Brian ONeal: Dreams In Color | Indiegogo

I had the pleasure and honor of sitting in for the first version of this song. But this project is about an entire album of great, great music by my friend Brian O’Neal. I’m sure, many of you know him through his excellent music, as the man on the keys for KEM as well as the founder and mastermind behind the DO Foundation. Please show the love, as the saying goes, for Brian’s latest (music) project by sharing this and ideally making a contribution. The cost of producing a CD encompasses – amongst other things – renting a studio plus engineer, hiring and paying studio musicians (even when you’re a multiinstrumentalist as Brian is), possibly renting equipment, paying graphic design artists for the cover art, hiring a photographer and having a photo session, hiring a videographer and shooting several music videos, renting a location for the CD release party and fronting the expense for that including all marketing – next to other line items – that goes into that. I could go on and on and on and it might easily take an entire page of listing items the artist has to cover up front prior to making any money or just getting to expect a reasonable return on investment. This is why so-called ‘crowdfunding’ platforms like have become so popular: You’ll get what you pay for and all involved parties win! And I am convinced beyond a doubt that Brian’s upcoming CD is going to be first class quality (sssshh…. I am not supposed to say, but I think I’m safe to say I know so… :))

Show the love and spread the word! 😉 Thank you!


Advocating the Fallen – Why the DO Foundation’s Work Matters

I’ve been there. On the other side, where the mainstream of people live: In a career that conveniently pays the bills and if you’re lucky, has some personal reward in it for you, too. You take care of your responsibilities, drive a car or two, pay back a mortgage, pay insurance, pay taxes, feed your family and go with the flow. Every now and then there’s a little extra that keeps you from wondering too hard, whether any of this makes an awful lot of sense. But you keep at it, because your parents did, your peers do and ultimately, it’s the right thing to do. Right? And since you’re following the rules, you feel safe and sound and don’t pay too much attention to the eventual worry that might pop in on occasion. I’ve been there and done it, too, for more than 20 years, thinking I’d be alright.

Then, out of the blue, something out of the ordinary happens. For example, a short hospitalization that takes you away from home for a few days. You might get a neighbour to water the plants or check in here and there, but if you live alone, like most elderly do, your place is pretty much deserted for a short while. Now picture yourself coming back to your place, the cab pulls away from the curb, your suitcase or bag is placed next to you. And here you are, in front of the building, where you live, pulling out the key, looking forward to home, sweet home, you open up and – the place is empty! In your mind, you might immediately go “burglary!” and think of the next steps to take, only to eventually find out that you’ve been placed in the streets despite having paid your rent on time! You might go “crazy!”, but that’s exactly what happened to this elderly woman, who now lives in a nearby park (meanwhile she’s placed in a new home thanks to Paul Hughes and the DO Foundation’s efforts).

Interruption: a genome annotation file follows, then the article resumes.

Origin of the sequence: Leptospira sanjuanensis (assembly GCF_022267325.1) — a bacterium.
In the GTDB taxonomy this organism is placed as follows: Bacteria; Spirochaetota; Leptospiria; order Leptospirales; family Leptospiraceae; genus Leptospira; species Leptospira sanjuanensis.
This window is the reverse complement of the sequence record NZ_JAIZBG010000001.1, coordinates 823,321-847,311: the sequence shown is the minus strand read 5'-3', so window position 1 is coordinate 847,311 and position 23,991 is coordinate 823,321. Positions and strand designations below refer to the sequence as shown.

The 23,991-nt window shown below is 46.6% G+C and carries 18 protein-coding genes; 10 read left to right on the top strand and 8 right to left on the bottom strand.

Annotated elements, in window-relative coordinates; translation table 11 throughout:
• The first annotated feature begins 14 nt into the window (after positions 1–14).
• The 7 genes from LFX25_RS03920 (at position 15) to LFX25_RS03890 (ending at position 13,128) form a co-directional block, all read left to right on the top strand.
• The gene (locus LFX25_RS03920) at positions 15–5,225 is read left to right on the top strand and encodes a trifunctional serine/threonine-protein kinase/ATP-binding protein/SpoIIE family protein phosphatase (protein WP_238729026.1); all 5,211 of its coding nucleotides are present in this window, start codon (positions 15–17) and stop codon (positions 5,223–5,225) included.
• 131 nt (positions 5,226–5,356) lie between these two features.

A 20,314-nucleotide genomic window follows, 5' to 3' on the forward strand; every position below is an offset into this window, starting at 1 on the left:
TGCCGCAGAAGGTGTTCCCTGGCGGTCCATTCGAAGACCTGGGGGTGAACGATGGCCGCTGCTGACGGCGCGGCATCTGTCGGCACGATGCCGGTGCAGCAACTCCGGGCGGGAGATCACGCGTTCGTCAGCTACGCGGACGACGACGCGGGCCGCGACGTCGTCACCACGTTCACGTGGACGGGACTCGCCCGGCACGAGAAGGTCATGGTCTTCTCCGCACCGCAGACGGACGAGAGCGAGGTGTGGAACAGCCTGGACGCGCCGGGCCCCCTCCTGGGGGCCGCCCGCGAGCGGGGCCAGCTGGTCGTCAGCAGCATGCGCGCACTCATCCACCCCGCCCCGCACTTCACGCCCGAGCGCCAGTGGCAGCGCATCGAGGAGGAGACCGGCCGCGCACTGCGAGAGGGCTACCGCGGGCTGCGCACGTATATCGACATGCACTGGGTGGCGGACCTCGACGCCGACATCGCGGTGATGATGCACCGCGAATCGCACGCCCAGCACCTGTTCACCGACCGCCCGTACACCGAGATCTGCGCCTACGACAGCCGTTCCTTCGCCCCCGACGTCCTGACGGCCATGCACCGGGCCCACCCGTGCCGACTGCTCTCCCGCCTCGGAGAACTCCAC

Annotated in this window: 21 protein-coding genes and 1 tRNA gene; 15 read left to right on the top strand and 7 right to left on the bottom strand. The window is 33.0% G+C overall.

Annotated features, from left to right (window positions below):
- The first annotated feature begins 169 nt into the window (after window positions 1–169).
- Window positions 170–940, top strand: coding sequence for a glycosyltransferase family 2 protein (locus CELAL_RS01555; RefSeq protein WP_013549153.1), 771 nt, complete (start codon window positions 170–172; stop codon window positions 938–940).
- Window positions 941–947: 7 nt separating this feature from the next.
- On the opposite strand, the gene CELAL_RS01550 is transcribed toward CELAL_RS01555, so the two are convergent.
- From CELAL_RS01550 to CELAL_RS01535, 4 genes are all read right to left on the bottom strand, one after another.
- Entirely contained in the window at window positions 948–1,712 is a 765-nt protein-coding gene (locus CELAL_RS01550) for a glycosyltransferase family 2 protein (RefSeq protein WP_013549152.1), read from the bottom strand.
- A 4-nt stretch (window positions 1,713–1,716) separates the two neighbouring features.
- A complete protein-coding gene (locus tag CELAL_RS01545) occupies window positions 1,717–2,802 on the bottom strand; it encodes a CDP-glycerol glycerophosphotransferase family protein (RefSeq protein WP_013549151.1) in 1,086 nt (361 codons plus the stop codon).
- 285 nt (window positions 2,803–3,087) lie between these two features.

I myself got within an inch of this very situation in the winter of 2010. Ever since, former friends and companions have gradually receded from me or flat out told me to leave them alone (in all fairness: Some stay in touch with me, but I often can’t respond to invitiations). I always had a job since High School, played by the rules, stayed out of trouble during a period of playing music professionally, where trouble came knocking left and right. You could say I’ve held my nose above water in all these years, despite having carried a number of burdens I occasionally allude to here on this blog or on Facebook. At some point, the burden plus the pressures exceeded my strength and had me burn out from fighting 24/7, 365. Even former close friends and family never fully understood, what I was and am still going through. And now I’m a ghost, whose only way of socializing is through the social media. I don’t have allies or lobbies to vouch for me. And employing the instruments available through the legal system, I have to find that the system fights me whereever possible. If you haven’t been there, you can’t imagine the extent of despair, loneliness and plain brutal fear staring you in the face the minute you open your eyes until the minute you try to close them at night. That is, if you found a place at last semi-safe to fall asleep in.

That is why the work of a humanitarian like Brian’s and his entire team of volunteers matters so much! They give those a voice, shelter and hope, whom society at large doesn’t care about and in some cases probably doesn’t want to speak out. Humans helping humans is the last resort for many, who have run out of options, which in many, probably most cases aren’t the results of their own choices, but choices imposed on them by others. Where former friends or even family might close their doors in front of them, they got one last door to knock on: The DO Foundation headquarters in Detroit. This is why their work matters so much. If you want them to continue their work, here’s how you can support them.